Institute for Middle East Studies
For some, the idea of an Islamic state serves to fulfill aspirations for cultural sovereignty and new forms of ethical political practice. For others, it violates the proper domains of both religion and politics. Yet, while there has been much discussion of the idea and ideals of the Islamic state, its possibilities and impossibilities, surprisingly little has been written about how this political formation is lived. For Love of the Prophet looks at the Republic of Sudan’s twenty-five-year experiment with Islamic statehood. Focusing not on state institutions, but rather on the daily life that goes on in their shadows, Noah Salomon’s careful ethnography examines the lasting effects of state Islamization on Sudanese society through a study of the individuals and organizations working in its midst.
Salomon investigates Sudan at a crucial moment in its history—balanced between unity and partition, secular and religious politics, peace and war—when those who desired an Islamic state were rethinking the political form under which they had lived for nearly a generation. Countering the dominant discourse, Salomon depicts contemporary Islamic politics not as a response to secularism and Westernization but as a node in a much longer conversation within Islamic thought, augmented and reappropriated as state projects of Islamic reform became objects of debate and controversy.
Among the first books to delve into the making of the modern Islamic state, For Love of the Prophet reveals both novel political ideals and new articulations of Islam as it is rethought through the lens of the nation.
Noah Salomon is Associate Professor of Religion at Carleton College, where he teaches courses in Islamic Studies and the anthropology of religion. His first book, For Love of the Prophet: An Ethnography of Sudan's Islamic State (Princeton University Press 2016), is a study of the implementation and itinerary of Sudan's Islamic state project as it was lived-out and contested over a period of 20 years. It won the 2017 Albert Hourani Prize from the Middle East Studies Association as well as the 2017 Award for Excellence in the Study of Religion in Analytical-Descriptive Studies from the American Academy of Religion. Subsequent research has focused on the establishment of state secularism in the new nation of South Sudan as a mode of unraveling the Islamic State and the concomitant construction of a Muslim minority as part of a nascent project of nation-building.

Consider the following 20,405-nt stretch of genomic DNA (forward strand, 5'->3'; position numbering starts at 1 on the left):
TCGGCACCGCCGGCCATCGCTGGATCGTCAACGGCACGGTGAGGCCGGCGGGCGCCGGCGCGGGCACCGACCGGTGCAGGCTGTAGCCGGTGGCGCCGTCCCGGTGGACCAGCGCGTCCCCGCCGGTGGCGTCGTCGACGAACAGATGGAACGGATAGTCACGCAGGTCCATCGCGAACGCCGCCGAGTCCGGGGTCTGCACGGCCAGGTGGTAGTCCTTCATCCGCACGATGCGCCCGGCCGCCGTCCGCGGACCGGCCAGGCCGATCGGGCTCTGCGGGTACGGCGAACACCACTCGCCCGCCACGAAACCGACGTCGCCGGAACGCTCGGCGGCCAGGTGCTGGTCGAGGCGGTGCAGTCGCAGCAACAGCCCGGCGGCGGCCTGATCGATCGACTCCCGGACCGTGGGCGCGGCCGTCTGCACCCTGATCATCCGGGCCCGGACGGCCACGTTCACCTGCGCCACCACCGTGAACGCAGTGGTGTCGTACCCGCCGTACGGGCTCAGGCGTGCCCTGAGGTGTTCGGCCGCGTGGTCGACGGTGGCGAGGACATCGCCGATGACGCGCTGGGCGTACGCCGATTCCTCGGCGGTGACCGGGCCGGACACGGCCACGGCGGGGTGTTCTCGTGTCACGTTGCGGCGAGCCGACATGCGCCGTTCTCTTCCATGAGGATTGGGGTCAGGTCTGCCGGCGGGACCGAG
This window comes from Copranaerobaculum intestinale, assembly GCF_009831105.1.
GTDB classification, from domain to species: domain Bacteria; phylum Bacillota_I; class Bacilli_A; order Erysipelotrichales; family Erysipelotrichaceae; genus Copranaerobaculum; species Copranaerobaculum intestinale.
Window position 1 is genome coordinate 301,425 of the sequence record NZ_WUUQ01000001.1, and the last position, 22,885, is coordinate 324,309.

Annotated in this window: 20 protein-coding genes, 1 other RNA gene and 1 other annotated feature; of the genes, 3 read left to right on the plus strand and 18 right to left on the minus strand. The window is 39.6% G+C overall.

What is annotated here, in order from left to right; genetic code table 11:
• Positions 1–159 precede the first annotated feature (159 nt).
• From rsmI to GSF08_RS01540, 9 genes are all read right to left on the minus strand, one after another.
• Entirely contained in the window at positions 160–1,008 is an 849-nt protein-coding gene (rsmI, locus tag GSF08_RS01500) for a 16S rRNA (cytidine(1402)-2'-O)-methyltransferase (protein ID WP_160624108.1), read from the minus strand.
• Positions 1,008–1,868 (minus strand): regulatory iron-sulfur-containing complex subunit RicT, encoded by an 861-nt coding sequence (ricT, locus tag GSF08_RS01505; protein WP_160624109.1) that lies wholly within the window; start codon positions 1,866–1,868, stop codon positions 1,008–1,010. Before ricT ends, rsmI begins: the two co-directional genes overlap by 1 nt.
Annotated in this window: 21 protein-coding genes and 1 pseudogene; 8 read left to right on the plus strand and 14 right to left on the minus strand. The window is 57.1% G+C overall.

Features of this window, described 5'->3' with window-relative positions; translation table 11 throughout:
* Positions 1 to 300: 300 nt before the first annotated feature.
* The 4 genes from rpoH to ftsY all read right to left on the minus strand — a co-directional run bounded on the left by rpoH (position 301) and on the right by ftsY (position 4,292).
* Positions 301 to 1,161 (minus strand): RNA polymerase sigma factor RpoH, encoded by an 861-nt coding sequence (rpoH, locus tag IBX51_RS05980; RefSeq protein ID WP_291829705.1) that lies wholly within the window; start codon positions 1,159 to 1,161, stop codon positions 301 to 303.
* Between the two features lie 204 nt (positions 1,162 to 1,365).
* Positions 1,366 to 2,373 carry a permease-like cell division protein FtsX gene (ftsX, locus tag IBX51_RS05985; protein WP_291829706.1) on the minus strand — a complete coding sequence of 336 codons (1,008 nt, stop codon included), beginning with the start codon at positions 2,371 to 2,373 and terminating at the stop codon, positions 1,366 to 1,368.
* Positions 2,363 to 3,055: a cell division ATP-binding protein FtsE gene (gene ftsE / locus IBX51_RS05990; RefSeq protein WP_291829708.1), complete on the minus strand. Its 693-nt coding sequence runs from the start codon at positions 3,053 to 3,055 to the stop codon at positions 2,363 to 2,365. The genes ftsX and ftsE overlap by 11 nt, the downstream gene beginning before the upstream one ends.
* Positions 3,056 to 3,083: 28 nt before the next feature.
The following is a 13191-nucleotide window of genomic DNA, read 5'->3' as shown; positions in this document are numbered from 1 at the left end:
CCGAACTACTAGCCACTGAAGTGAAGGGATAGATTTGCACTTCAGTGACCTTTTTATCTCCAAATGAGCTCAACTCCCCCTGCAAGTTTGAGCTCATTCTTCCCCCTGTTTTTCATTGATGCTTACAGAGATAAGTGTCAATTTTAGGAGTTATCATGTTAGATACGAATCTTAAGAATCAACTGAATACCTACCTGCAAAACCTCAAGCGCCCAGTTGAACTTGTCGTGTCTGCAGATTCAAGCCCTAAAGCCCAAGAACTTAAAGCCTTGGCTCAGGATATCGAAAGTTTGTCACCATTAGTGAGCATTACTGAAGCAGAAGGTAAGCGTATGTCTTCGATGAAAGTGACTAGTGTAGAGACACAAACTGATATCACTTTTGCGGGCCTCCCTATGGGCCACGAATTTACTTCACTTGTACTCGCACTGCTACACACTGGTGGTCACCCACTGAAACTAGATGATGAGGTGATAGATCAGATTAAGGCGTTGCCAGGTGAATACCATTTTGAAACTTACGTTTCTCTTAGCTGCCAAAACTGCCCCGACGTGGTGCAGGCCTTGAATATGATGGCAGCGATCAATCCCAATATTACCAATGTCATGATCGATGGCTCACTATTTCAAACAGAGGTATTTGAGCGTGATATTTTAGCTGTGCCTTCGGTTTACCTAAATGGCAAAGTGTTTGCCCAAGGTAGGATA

Joel Blecher is a scholar of Islamic history and Islamic thought at the George Washington University. His research, which combines methods from social and intellectual history, is grounded in archives and field sites in Syria, Yemen, Saudi Arabia, Tunisia, Turkey, and India, as well as various manuscript libraries across Europe and North America. His first book, Said the Prophet of God: Hadith Commentary across a Millennium (University of California Press, 2018), explores the rich history of the practice of hadith commentary in the times and places it flourished the most—classical Andalusia, medieval Egypt, and early modern India.